When people hear that I have multiple sclerosis (MS), it seems like they don’t know what to say or how to react. I know most reactions come from a good place and a kind heart, but some comments can come across as insensitive or even rude depending on how they’re said.
In these situations, I typically just smile, because it’s easier than explaining everything I really feel. But finding a way to be supportive, compassionate, and encouraging can make a big difference for those of us living with MS. Here are some suggestions for what not to say and what to say instead:
1. Don’t Say, ‘You’re Too Young to Have MS’
Why not? It’s hard not to laugh at this, because it’s so far from the truth. MS, like many chronic conditions, does not discriminate based on age, gender, race, or sexual orientation. In fact, most people are between 20 and 50 years old when they get the diagnosis. So, no, I’m not too young. I’m 37, so I guess you could say that I’m just the right age to have MS.
When you feel like telling someone they’re the wrong age to have MS, try this instead: “I’ll never understand what you’re going through, but I’m here for you.”
2. Don’t Say, ‘But You Don’t Look Sick’
Why not? You’re correct that on the outside I do not look sick, but I didn’t realize I needed to look a certain way for people to believe that I have MS. When someone says this, I think to myself, How am I supposed to look?
I love the old saying, “You should never judge a book by its cover.” That applies to people with chronic conditions, too.
I’m very active and mobile, so to the naked eye, yes, I look fine, but internally, I’m far from fine. My immune system is attacking the protective covering of my nerves, which disrupts communication between the brain and the body. It’s an internal battle that I will fight for the rest of my life.
I am aware that someday I may need assistance that will change the outward appearance of my illness. For now, I’m going to enjoy my independence and live life the way I live it.
So when you’re tempted to tell a person with MS that they don’t look sick, try this instead: “You look so good, but how are you really feeling?”
3. Don’t Say, ‘I’m Sorry to Hear About Your Diagnosis’
Why not? Why are you sorry? Unless someone has a voodoo doll of me and wished this upon me, there is no need to be sorry. I know this comes from a good place, but being sorry or feeling sorry for me doesn’t change anything. I’m not sorry. I’ve learned a lot about myself because of my health struggles. This is just the hand that I’ve been dealt in life, and I can accept that.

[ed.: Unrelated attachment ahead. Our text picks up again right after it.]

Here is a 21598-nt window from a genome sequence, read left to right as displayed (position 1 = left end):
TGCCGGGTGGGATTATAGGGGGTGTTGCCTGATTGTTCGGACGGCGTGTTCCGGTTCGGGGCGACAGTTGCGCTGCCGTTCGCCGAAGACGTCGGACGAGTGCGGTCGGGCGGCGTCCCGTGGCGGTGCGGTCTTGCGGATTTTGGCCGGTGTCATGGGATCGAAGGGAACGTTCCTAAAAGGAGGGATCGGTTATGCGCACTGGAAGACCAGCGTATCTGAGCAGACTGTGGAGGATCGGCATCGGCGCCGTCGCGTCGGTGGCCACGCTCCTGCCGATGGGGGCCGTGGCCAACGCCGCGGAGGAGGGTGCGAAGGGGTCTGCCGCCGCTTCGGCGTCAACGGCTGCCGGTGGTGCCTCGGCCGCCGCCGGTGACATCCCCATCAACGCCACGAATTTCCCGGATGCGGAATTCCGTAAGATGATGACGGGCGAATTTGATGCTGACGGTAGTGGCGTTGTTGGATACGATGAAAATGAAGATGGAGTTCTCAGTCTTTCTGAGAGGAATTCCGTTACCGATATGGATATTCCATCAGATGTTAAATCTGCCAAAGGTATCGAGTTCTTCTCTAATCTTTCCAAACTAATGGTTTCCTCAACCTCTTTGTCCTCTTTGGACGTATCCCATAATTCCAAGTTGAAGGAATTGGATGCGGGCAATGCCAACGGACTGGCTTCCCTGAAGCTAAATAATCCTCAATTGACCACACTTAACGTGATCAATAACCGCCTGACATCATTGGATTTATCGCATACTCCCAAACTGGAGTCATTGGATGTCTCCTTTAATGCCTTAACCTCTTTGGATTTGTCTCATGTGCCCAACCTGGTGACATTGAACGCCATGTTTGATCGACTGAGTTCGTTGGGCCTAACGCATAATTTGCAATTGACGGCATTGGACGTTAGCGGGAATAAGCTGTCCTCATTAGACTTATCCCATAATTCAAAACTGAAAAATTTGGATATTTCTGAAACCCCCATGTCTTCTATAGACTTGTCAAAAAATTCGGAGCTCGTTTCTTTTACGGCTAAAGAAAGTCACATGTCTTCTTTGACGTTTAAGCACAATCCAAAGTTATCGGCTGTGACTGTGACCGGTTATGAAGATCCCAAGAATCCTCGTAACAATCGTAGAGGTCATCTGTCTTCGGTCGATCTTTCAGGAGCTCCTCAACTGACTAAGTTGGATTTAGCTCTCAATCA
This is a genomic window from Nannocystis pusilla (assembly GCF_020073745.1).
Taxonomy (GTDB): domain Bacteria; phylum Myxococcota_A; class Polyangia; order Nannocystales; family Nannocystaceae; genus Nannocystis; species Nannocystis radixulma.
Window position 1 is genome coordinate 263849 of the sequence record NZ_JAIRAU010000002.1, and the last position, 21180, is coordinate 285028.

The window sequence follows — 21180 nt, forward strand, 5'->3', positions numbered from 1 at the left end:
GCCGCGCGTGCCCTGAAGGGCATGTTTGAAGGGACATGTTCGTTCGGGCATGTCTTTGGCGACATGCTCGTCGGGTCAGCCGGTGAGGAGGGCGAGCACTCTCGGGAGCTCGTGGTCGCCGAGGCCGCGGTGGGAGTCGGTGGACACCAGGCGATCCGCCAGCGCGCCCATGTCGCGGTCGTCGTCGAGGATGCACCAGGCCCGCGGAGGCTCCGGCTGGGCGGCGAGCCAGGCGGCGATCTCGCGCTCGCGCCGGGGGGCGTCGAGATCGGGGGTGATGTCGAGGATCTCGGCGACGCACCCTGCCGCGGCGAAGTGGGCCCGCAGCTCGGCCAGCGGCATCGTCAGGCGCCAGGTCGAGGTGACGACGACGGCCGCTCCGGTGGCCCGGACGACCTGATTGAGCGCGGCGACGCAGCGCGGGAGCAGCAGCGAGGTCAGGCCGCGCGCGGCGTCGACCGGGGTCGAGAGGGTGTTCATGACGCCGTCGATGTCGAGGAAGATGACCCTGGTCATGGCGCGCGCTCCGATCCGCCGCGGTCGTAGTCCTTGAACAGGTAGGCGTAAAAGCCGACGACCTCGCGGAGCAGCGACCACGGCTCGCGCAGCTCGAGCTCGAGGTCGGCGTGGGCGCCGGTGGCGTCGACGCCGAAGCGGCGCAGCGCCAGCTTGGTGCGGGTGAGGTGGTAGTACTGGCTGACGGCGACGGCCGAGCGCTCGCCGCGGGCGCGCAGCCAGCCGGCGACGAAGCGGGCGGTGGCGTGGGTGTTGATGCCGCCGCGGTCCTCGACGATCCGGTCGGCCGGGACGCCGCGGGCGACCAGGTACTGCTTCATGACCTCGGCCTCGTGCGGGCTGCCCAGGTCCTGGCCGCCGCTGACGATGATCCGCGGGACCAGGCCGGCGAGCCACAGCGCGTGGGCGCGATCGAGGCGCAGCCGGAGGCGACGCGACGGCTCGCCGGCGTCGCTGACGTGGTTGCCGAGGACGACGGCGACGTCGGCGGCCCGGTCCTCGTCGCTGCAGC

Not sure what else to say? How about: “I know you are going through a lot; do you want to talk about it?”
4. Don’t Say, ‘You Should Get a Second Opinion’
Why not? I actually did that. I got a second, a third, a fourth, and a fifth opinion. Hearing the words “You have multiple sclerosis” five times is enough for me. I don’t think any other opinion will change that. So unless you know someone with a magic wand to cure me, I’m pretty confident that I do in fact have MS.
Before telling me to get a second opinion, try asking about my diagnosis process, or maybe just say: “It sounds like you have a good team of doctors and a plan in place.”
5. Don’t Say, ‘I Know Someone With MS, and They Are Fine’
Why not? This one irritates me to the core. I’m happy to hear that this other person is doing well, but they are not me. Let me tell you my experience before you assume that we are all the same. Every person living with MS has their own unique story. The one thing we have in common is that we have multiple sclerosis, but it affects different people differently. We are fighting the same fight but in different rings.
Instead of telling me about someone else with MS, try: “I know someone with MS, but I don’t know a lot about the condition. How can I learn more?”
6. Don’t Say, ‘If You’d Exercise More, You’d Feel Better’
Why not? Yes, exercise is great and helpful for everyone’s overall health, and I do exercise every day. I do yoga, lift weights, and do cardio. Guess what? I’m still sick. I still have MS.
Even with doing all these types of exercise, I still have good days, where I feel like I could take on the world, and bad days, where I can barely move to get out of bed. Physical activity is good for maintaining my strength and helping my balance, which MS can affect. Some days are easier than others, but it still doesn’t fix the internal battle on my nerves.
Fun fact: I run several 5Ks every year, and although I make it through them, I also pay for it for a day or two after with pure exhaustion.
If you want to encourage me to exercise, how about saying: “Would you like a gym buddy? I’d love to be part of this journey with you.”
I know I’m not alone in getting tired of hearing these things, but that doesn’t make it any easier. If you find yourself not knowing what to say or how to react to hearing that someone you know has multiple sclerosis, instead of jumping to how they look or giving advice that no one asked for, ask a few questions. Be there. Be a friend. Be someone that they can lean on and feel comfortable with.